The results of selective breeding can already be seen in many of the most popular breeds. The humble pug has taken over the Internet as a selfie-loving, clothes-wearing, adorably bug-eyed companion. The only problem? Breeding standards mean that their quality of life is horrendously low. Modern breed standards call for smaller, stockier pugs, with excessive rolls of skin, relatively flat faces and an emphasized curl to the tail. The result of all of this is an animal with numerous health problems.

As pugs have been bred to feature flatter faces and smaller heads, the size of their brain has remained the same. The result? There’s simply no room to fit it all – which leads to the bug-eyed appearance of many pugs. Eye prolapse, where the eye pops out of the socket, is common, and can be caused by impact trauma to the head or by simply using a tight leash. Another common problem is with breathing – if you’ve ever heard a pug snort and splutter as it runs around, don’t laugh. The dog is struggling to breathe. Compact airways inhibit the panting effect they use to cool down and an already small nose can be further impacted by pinched nostrils, which limit breathing and may require surgery to stop the pug from passing out due to lack of oxygen.

And pugs are not alone, far from it. Bulldogs have been bred to feature large heads, which taper to a narrow pelvis. As such, many female bulldogs must give birth by cesarean section, as they cannot pass their puppy’s large head through their body. The golden retriever, one of America’s most popular dog breeds, is highly susceptible to cancer, hip and elbow dysplasia and several eye diseases. Dog breeds with excess skin, such as shar peis, which were bred to produce more exaggerated wrinkles, require constant maintenance to ensure their skin folds remain infection-free. The Rhodesian ridgeback, so named for the ridge of hair that runs along its back in the opposite direction to the rest of its fur, is susceptible to a skin condition known as dermoid sinus. Healthy puppies born without the ridge, which were less susceptible to the condition, were routinely culled as breeding standards mandated the ridge.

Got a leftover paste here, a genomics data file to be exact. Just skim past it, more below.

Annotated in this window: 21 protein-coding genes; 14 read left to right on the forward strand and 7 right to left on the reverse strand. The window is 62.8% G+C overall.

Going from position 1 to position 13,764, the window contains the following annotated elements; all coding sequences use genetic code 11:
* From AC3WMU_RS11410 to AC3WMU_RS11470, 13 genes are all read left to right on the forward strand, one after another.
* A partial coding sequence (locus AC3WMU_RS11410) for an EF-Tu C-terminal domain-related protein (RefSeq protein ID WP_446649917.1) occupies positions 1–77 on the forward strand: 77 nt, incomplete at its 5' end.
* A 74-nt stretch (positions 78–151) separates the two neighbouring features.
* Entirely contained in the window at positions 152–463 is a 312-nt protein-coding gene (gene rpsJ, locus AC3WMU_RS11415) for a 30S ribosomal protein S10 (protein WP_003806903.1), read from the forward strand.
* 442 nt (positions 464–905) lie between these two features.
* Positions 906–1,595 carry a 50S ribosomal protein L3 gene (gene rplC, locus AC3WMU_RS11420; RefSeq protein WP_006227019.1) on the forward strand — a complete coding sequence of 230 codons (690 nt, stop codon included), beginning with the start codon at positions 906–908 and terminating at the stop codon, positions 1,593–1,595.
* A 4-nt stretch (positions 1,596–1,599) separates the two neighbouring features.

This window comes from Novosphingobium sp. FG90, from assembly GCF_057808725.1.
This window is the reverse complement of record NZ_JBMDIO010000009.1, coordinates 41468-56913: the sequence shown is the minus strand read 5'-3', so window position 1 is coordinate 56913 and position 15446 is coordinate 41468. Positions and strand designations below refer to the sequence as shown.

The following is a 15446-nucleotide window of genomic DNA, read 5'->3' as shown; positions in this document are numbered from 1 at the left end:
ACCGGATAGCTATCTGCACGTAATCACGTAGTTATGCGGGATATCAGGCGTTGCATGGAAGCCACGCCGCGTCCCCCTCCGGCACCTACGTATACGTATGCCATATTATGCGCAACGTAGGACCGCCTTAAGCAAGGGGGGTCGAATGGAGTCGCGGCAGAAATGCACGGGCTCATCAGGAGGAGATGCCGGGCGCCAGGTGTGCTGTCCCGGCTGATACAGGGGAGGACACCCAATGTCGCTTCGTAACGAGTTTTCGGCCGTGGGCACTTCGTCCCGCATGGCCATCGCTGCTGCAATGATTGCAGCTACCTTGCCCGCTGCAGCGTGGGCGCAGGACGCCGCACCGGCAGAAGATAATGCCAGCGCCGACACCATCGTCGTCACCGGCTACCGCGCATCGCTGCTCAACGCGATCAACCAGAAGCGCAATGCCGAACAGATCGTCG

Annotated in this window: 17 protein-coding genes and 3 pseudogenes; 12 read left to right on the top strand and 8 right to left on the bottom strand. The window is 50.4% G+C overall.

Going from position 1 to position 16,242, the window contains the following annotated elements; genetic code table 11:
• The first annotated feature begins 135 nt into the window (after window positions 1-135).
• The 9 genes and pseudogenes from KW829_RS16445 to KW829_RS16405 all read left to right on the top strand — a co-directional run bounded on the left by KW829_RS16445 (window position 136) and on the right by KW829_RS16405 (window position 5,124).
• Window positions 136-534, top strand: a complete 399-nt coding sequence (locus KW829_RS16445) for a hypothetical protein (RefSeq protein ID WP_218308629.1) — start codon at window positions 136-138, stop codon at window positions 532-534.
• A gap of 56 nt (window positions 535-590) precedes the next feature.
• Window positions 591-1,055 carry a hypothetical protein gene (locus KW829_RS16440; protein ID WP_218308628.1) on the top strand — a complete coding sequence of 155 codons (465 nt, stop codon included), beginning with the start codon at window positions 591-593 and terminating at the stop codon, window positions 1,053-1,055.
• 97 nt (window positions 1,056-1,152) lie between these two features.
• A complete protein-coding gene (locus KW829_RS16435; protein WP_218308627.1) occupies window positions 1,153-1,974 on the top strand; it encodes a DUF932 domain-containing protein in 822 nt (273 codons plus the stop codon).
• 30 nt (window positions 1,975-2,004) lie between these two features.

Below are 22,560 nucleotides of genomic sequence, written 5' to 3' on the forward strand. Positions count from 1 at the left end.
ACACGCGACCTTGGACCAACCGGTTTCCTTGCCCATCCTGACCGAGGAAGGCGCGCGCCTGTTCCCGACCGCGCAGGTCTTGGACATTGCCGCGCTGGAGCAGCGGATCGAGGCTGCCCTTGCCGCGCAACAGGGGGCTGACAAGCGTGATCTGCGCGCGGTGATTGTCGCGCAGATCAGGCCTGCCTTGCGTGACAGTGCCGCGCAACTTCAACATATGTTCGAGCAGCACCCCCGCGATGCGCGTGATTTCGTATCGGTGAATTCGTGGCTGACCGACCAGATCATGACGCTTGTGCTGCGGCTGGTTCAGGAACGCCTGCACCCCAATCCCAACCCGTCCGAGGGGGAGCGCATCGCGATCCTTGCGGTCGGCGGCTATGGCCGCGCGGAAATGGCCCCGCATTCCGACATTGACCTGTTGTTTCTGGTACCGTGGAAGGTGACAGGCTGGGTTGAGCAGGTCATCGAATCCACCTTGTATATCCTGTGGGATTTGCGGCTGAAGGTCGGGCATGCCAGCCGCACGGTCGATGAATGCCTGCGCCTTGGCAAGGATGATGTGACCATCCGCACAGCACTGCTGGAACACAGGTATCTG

Of course, as breeding standards have changed – in part due to the pressure critics have placed upon kennel clubs and breeding groups – the health of purebred dogs can improve in successive generations. For potential owners, it’s important to check the background of any potential breeder you intend to purchase from. Ask for evidence that puppies are not the product of close relatives, and make sure that the breeder isn’t producing puppies simply for looks but has made the effort to ensure health is guaranteed above all else. Many purebred dogs don’t develop severe health problems and can live long, happy lives with the right care and regular vet visits, but the risk posed by breeding standards makes it much more likely that something will go wrong.

There is a foolproof method to ensure that your dog won’t be susceptible to the genetic problems incurred by selective breeding: buy a mixed breed dog. Mixed breeds, also known as mutts or mongrels, are considered lesser dogs by breeding clubs, but are, in fact, usually healthier and less likely to suffer from long-term health problems and conditions. They’re the result of breeding between two dogs of different breeds, and the result is a genetic mix of the two parent dogs. Consider saving the high purchase fee of a pedigree dog and spending a fraction of it at your local kennel or rescue center on a loveable non-pedigree dog. If you need science to justify your purchase to your pedigree-toting friends, The Veterinary Journal published a study that found that mixed breeds live 1.2 years longer on average than pure breeds. Your best friend will be healthier and happier for longer — and that’s definitely money well spent.